Self-orientalism and the reforms of the criminal justice system in Republican China
Maria Adele Carrai is a senior researcher at the Leuven Centre for Global Governance Studies - KU Leuven and a fellow at the Asia Center of Harvard University. Her research focuses on China’s legal history and how it affects the country’s foreign policy. Her book project A Genealogy of the Concept of Sovereignty in China from 1840 is now under contract with Cambridge University Press. Departing from a legal orientalist approach, it looks at the way Chinese intellectuals, political figures, and diplomats appropriated and articulated the notion of sovereignty in their foreign policy within the new discourse of international law in the period between 1840 to the present. Before she arrived at the Italian Academy of Columbia University, she was a Max Weber Fellow at the European University Institute of Florence (2015-17), Global Hauser Fellow at the New York University Law School (2016-17), and Fellow at the Princeton-Harvard China and the World Program (2017-18). She was trained as a sinologist and political scientist in Italy (University La Sapienza, Ca’ Foscari University, University of Bologna), the UK (Erasmus scholarship at the School of Oriental and African Studies) and China (Italian Minister of Foreign Affairs Scholarship). After having spent one year as visiting doctoral researcher at NYU she completed her Ph.D. in 2016 at the University of Hong Kong, where she was a recipient of the Hong Kong Government Ph.D. Fellowship, the Swire Scholarship, and the Award for Outstanding Research Postgraduate Student for 2015-16.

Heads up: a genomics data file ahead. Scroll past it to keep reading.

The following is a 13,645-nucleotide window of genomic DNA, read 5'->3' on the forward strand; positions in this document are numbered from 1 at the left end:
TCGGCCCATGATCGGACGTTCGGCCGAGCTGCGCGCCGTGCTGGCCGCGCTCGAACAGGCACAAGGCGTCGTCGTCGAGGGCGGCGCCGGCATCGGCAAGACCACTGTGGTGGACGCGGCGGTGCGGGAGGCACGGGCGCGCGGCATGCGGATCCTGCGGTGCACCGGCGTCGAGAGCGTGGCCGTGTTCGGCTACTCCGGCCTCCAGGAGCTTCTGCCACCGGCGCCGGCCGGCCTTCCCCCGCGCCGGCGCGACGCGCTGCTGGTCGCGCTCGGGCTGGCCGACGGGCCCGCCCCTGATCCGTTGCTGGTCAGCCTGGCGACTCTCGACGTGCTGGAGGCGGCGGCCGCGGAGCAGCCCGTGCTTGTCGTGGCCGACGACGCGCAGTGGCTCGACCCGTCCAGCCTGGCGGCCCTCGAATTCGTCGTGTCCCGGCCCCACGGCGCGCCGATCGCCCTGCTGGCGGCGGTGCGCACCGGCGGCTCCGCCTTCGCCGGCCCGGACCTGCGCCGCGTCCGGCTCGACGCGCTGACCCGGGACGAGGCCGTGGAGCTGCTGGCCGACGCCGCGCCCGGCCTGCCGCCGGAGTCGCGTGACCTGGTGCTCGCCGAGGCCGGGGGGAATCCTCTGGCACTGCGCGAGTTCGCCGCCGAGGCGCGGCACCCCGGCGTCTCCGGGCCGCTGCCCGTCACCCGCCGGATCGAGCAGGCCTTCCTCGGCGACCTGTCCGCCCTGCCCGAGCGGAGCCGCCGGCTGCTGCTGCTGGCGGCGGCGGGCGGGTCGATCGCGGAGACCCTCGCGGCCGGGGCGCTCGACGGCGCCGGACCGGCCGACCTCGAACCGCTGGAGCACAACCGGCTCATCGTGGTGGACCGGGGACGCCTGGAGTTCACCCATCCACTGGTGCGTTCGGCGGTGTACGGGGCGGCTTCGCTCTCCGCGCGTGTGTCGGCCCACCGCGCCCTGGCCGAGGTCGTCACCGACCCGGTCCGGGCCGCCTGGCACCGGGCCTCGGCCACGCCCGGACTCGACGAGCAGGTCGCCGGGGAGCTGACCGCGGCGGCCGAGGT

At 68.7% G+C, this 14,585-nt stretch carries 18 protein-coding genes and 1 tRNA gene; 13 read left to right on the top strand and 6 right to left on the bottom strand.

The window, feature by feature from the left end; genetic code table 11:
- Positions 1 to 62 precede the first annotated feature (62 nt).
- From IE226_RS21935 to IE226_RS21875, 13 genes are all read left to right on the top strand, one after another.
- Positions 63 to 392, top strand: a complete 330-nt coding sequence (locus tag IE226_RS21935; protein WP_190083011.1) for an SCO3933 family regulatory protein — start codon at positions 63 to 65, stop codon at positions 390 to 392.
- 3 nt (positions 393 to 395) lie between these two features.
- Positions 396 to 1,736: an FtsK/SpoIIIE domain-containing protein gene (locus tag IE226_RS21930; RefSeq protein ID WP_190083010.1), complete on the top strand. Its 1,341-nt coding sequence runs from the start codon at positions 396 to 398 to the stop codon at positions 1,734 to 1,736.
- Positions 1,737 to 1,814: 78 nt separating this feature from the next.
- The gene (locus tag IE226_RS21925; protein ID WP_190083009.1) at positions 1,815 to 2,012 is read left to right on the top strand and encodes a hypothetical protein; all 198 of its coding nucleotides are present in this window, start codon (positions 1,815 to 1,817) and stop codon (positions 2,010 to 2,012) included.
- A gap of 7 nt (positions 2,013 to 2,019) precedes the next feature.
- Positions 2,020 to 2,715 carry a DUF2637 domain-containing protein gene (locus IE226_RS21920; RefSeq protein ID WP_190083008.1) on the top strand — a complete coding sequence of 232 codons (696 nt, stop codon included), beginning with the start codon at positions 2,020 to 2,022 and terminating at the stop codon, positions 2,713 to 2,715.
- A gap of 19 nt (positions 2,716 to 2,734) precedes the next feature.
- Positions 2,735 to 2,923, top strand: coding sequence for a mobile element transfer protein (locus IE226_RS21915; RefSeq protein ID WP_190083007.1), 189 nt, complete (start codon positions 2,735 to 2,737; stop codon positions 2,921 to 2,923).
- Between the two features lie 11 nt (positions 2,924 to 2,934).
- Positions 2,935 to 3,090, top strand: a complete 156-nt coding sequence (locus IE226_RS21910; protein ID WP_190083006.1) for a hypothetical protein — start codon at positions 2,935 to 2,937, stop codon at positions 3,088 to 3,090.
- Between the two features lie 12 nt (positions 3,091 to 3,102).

Web page: https://mariadelecarrai.com/